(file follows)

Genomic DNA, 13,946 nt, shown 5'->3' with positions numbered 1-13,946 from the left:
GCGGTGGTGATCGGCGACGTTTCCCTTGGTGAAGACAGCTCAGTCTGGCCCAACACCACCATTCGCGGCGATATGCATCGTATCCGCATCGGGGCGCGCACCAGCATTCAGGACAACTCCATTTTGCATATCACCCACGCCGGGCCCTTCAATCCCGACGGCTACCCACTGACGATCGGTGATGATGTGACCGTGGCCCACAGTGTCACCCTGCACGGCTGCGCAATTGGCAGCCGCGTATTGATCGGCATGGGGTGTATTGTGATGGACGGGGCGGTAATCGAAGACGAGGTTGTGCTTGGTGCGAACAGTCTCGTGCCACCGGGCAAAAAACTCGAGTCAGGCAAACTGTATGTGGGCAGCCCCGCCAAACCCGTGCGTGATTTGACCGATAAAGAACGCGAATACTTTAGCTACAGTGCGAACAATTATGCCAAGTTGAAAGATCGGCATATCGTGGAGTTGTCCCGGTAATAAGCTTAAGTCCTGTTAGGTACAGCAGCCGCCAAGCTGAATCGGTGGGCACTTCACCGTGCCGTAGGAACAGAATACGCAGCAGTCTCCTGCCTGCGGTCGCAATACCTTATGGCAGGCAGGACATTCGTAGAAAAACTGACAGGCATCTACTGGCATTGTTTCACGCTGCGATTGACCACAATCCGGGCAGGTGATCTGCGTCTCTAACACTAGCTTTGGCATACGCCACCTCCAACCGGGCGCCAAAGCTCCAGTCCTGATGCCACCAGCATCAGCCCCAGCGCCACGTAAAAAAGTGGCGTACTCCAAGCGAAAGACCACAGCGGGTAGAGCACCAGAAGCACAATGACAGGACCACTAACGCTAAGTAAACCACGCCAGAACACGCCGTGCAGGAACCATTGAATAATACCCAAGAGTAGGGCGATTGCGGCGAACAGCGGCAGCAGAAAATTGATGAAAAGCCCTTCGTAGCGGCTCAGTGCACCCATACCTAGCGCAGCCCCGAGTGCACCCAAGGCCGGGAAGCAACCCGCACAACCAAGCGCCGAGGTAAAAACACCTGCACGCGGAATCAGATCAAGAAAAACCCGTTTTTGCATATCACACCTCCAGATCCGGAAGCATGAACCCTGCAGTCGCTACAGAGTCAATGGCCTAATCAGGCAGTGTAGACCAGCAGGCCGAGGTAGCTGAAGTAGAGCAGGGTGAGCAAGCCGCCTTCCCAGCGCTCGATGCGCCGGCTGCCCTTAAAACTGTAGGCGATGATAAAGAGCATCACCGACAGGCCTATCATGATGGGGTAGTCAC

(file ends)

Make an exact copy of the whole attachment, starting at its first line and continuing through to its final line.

Genomic DNA, 13,946 nt, shown 5'->3' with positions numbered 1-13,946 from the left:
GCGGTGGTGATCGGCGACGTTTCCCTTGGTGAAGACAGCTCAGTCTGGCCCAACACCACCATTCGCGGCGATATGCATCGTATCCGCATCGGGGCGCGCACCAGCATTCAGGACAACTCCATTTTGCATATCACCCACGCCGGGCCCTTCAATCCCGACGGCTACCCACTGACGATCGGTGATGATGTGACCGTGGCCCACAGTGTCACCCTGCACGGCTGCGCAATTGGCAGCCGCGTATTGATCGGCATGGGGTGTATTGTGATGGACGGGGCGGTAATCGAAGACGAGGTTGTGCTTGGTGCGAACAGTCTCGTGCCACCGGGCAAAAAACTCGAGTCAGGCAAACTGTATGTGGGCAGCCCCGCCAAACCCGTGCGTGATTTGACCGATAAAGAACGCGAATACTTTAGCTACAGTGCGAACAATTATGCCAAGTTGAAAGATCGGCATATCGTGGAGTTGTCCCGGTAATAAGCTTAAGTCCTGTTAGGTACAGCAGCCGCCAAGCTGAATCGGTGGGCACTTCACCGTGCCGTAGGAACAGAATACGCAGCAGTCTCCTGCCTGCGGTCGCAATACCTTATGGCAGGCAGGACATTCGTAGAAAAACTGACAGGCATCTACTGGCATTGTTTCACGCTGCGATTGACCACAATCCGGGCAGGTGATCTGCGTCTCTAACACTAGCTTTGGCATACGCCACCTCCAACCGGGCGCCAAAGCTCCAGTCCTGATGCCACCAGCATCAGCCCCAGCGCCACGTAAAAAAGTGGCGTACTCCAAGCGAAAGACCACAGCGGGTAGAGCACCAGAAGCACAATGACAGGACCACTAACGCTAAGTAAACCACGCCAGAACACGCCGTGCAGGAACCATTGAATAATACCCAAGAGTAGGGCGATTGCGGCGAACAGCGGCAGCAGAAAATTGATGAAAAGCCCTTCGTAGCGGCTCAGTGCACCCATACCTAGCGCAGCCCCGAGTGCACCCAAGGCCGGGAAGCAACCCGCACAACCAAGCGCCGAGGTAAAAACACCTGCACGCGGAATCAGATCAAGAAAAACCCGTTTTTGCATATCACACCTCCAGATCCGGAAGCATGAACCCTGCAGTCGCTACAGAGTCAATGGCCTAATCAGGCAGTGTAGACCAGCAGGCCGAGGTAGCTGAAGTAGAGCAGGGTGAGCAAGCCGCCTTCCCAGCGCTCGATGCGCCGGCTGCCCTTAAAACTGTAGGCGATGATAAAGAGCATCACCGACAGGCCTATCATGATGGGGTAGTCAC